Porsche announced that they will be integrating over-the-air updates and revisions to the Taycan’s electronics. Porsche will most likely develop software updates that improve performance, improve the heads-up display, the center control screens and other electronics, and allow customers to pay for them remotely and add new functions to their car.
Unsurprisingly, the car community has had discussions about whether the Porsche “Functions on Demand” service and over-the-air updates will be a mistake for the company or turn the Taycan and future Porsche EVs into smartphones.
What Are Over-The-Air Updates
Much like Tesla and other companies like Mercedes have done, OTA updates are a way of refreshing and improving software in vehicles without having to recall them or embed the new functions in a new model. Manufacturers will simply access a car, upload the new software and send you on your way without the customer even noticing.
It is slightly misguided to see OTAs as a new thing. Many German, American and British companies have been doing this to their gas cars' infotainment systems for years, and even in the recent EV boom, they have been doing it for several years.
Porsche’s OTA Updates
If you bought a brand new Porsche Taycan in 2020, and they came out with better programming a year or two later, would you rather buy an entirely new car or have them install it in your existing car for a fee? Probably the former.
2020 model year Taycans actually got an update already, which included quicker acceleration (Turbo S), better charging capabilities, and improved air suspension. Robert Meier, Director of the Taycan model, said that Porsche is not going to adhere to the classic smartphone tricks of adding a ton of new software and playing with products’ electronic performance. They just want to apply their computer engineering to their cars on the road.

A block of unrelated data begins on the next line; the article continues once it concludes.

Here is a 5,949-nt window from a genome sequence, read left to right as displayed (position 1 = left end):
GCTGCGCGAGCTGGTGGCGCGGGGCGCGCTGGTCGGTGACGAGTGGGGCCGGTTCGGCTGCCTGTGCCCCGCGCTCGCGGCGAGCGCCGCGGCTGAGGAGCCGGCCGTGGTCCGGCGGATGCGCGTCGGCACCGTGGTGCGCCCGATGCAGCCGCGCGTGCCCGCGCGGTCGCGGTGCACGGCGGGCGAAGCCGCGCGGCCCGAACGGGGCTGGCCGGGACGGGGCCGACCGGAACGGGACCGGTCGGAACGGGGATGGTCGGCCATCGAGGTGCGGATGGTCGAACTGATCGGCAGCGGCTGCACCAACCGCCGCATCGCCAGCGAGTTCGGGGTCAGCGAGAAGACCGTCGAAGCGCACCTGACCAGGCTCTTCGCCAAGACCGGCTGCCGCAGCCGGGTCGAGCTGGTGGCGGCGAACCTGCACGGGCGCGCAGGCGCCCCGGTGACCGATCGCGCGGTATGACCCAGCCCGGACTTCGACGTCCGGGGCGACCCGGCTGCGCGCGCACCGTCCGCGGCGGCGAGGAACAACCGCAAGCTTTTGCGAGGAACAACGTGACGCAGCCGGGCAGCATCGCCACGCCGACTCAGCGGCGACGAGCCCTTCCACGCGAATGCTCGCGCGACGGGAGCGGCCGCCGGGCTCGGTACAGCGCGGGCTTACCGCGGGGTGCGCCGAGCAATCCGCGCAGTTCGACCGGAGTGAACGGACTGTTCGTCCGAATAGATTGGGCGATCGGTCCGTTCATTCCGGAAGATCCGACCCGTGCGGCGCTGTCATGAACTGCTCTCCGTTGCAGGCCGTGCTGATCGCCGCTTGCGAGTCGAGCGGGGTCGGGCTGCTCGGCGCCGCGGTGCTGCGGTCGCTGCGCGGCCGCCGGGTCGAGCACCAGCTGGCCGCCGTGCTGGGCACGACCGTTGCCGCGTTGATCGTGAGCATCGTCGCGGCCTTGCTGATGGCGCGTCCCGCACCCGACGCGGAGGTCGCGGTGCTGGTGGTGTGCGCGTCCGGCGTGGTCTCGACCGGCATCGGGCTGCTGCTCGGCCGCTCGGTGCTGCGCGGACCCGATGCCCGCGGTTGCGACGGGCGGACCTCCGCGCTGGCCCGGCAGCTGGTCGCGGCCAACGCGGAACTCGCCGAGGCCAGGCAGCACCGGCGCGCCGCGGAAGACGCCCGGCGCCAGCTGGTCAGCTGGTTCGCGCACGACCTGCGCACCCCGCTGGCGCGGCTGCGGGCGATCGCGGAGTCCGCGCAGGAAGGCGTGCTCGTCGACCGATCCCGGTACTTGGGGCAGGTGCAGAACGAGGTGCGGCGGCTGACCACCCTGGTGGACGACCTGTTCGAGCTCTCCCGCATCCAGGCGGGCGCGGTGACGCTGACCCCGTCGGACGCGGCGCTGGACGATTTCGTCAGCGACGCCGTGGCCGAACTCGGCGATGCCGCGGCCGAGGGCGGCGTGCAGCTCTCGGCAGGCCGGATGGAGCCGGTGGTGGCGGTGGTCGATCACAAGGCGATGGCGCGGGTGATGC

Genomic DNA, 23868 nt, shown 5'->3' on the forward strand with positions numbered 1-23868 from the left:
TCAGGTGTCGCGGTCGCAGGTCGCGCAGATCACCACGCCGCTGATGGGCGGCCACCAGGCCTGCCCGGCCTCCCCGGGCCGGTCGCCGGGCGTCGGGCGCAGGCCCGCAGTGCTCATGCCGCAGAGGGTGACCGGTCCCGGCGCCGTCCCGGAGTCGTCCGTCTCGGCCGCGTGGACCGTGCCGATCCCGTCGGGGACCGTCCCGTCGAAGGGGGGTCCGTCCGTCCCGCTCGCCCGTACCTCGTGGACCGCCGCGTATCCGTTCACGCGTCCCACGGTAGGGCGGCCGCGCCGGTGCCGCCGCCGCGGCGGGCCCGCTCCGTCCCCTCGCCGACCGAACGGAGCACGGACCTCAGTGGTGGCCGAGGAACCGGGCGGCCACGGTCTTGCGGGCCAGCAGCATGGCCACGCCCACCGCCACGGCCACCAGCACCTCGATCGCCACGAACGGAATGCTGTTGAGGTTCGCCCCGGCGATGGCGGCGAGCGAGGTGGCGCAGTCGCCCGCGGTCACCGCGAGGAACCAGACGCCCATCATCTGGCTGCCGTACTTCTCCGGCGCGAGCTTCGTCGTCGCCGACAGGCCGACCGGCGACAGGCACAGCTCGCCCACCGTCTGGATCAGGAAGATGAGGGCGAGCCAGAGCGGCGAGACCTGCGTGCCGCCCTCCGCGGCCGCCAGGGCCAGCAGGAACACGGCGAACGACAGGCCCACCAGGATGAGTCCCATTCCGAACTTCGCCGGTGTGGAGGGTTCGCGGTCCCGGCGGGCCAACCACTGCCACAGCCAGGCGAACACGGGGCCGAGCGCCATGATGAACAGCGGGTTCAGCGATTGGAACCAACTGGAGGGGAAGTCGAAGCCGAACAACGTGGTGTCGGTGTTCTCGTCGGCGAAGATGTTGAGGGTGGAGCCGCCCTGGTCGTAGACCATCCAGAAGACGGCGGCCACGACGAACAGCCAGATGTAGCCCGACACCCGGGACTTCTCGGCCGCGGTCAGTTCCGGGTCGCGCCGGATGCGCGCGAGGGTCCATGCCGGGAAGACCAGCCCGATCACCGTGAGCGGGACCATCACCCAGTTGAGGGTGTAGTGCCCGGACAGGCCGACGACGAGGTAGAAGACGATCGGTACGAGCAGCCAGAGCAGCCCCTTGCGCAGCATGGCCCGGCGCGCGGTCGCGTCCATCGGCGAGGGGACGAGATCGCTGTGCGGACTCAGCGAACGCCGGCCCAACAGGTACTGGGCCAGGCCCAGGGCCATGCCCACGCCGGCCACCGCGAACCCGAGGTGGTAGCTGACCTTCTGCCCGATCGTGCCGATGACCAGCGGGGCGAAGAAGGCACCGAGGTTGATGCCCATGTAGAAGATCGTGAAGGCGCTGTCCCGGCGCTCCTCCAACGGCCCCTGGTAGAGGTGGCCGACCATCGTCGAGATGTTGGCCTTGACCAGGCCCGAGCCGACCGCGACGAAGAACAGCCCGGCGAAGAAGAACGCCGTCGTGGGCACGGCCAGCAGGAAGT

In doing this, Porsche and Tesla alike have unlocked a new kind of vehicle service. A subscription-based function market - A concept that will allow customers to pay a monthly fee in order to receive the company’s latest tech updates instead of having to go to a dealership to install them manually.
If anything, Functions on Demand services are a benefit of living in the technologically advanced future rather than a slimy business move to digitize everything.
Max Larsen is the Porsche reporter at Torque News. Since he was 15 years old Max was building old cars and selling them for profit, spawning his love for cars. He has been around Porsches his entire life. His grandfather had several 911s and he’s owned two Porsche 944s, which made the auto-shop class cars a lot simpler. Reading old car magazines and seeing press cars at shows gave him the passion to write and pursue the industry. He is currently studying Journalism at Western Washington University and writing for the racing team there locally. Follow Max on Torque News Porsche and on Twitter at @maxlarsencars. Search Torque News Porsche for daily Porsche news coverage by our expert automotive reporters.